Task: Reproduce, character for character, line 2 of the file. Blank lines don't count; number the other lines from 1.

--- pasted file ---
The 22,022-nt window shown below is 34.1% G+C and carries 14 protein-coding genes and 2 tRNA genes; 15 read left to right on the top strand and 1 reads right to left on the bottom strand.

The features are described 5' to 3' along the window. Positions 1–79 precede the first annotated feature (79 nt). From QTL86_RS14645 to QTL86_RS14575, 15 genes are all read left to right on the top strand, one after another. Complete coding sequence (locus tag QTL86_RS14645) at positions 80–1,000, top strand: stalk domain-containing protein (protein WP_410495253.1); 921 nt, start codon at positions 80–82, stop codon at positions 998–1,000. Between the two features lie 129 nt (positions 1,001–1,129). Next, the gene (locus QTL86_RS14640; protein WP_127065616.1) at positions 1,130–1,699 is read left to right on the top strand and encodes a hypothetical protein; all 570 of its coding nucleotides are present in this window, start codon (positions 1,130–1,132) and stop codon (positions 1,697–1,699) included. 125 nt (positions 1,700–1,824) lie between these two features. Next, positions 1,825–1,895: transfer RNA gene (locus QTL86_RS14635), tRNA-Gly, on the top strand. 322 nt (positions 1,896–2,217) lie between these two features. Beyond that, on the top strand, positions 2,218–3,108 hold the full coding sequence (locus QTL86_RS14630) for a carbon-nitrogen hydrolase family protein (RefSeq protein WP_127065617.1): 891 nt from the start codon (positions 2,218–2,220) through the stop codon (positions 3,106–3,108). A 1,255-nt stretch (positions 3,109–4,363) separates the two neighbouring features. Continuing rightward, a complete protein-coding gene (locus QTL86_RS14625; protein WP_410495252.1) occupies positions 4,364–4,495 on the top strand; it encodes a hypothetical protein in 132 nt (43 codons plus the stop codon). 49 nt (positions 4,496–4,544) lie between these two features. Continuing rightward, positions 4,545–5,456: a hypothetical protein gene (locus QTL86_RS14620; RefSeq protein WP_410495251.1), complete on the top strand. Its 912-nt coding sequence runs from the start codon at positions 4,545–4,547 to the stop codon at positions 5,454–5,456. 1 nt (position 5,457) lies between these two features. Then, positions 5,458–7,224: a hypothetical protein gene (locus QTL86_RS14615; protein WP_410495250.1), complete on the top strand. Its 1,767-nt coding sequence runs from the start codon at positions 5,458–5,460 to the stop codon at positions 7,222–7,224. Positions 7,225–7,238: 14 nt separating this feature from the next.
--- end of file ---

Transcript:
The features are described 5' to 3' along the window. Positions 1–79 precede the first annotated feature (79 nt). From QTL86_RS14645 to QTL86_RS14575, 15 genes are all read left to right on the top strand, one after another. Complete coding sequence (locus tag QTL86_RS14645) at positions 80–1,000, top strand: stalk domain-containing protein (protein WP_410495253.1); 921 nt, start codon at positions 80–82, stop codon at positions 998–1,000. Between the two features lie 129 nt (positions 1,001–1,129). Next, the gene (locus QTL86_RS14640; protein WP_127065616.1) at positions 1,130–1,699 is read left to right on the top strand and encodes a hypothetical protein; all 570 of its coding nucleotides are present in this window, start codon (positions 1,130–1,132) and stop codon (positions 1,697–1,699) included. 125 nt (positions 1,700–1,824) lie between these two features. Next, positions 1,825–1,895: transfer RNA gene (locus QTL86_RS14635), tRNA-Gly, on the top strand. 322 nt (positions 1,896–2,217) lie between these two features. Beyond that, on the top strand, positions 2,218–3,108 hold the full coding sequence (locus QTL86_RS14630) for a carbon-nitrogen hydrolase family protein (RefSeq protein WP_127065617.1): 891 nt from the start codon (positions 2,218–2,220) through the stop codon (positions 3,106–3,108). A 1,255-nt stretch (positions 3,109–4,363) separates the two neighbouring features. Continuing rightward, a complete protein-coding gene (locus QTL86_RS14625; protein WP_410495252.1) occupies positions 4,364–4,495 on the top strand; it encodes a hypothetical protein in 132 nt (43 codons plus the stop codon). 49 nt (positions 4,496–4,544) lie between these two features. Continuing rightward, positions 4,545–5,456: a hypothetical protein gene (locus QTL86_RS14620; RefSeq protein WP_410495251.1), complete on the top strand. Its 912-nt coding sequence runs from the start codon at positions 4,545–4,547 to the stop codon at positions 5,454–5,456. 1 nt (position 5,457) lies between these two features. Then, positions 5,458–7,224: a hypothetical protein gene (locus QTL86_RS14615; protein WP_410495250.1), complete on the top strand. Its 1,767-nt coding sequence runs from the start codon at positions 5,458–5,460 to the stop codon at positions 7,222–7,224. Positions 7,225–7,238: 14 nt separating this feature from the next.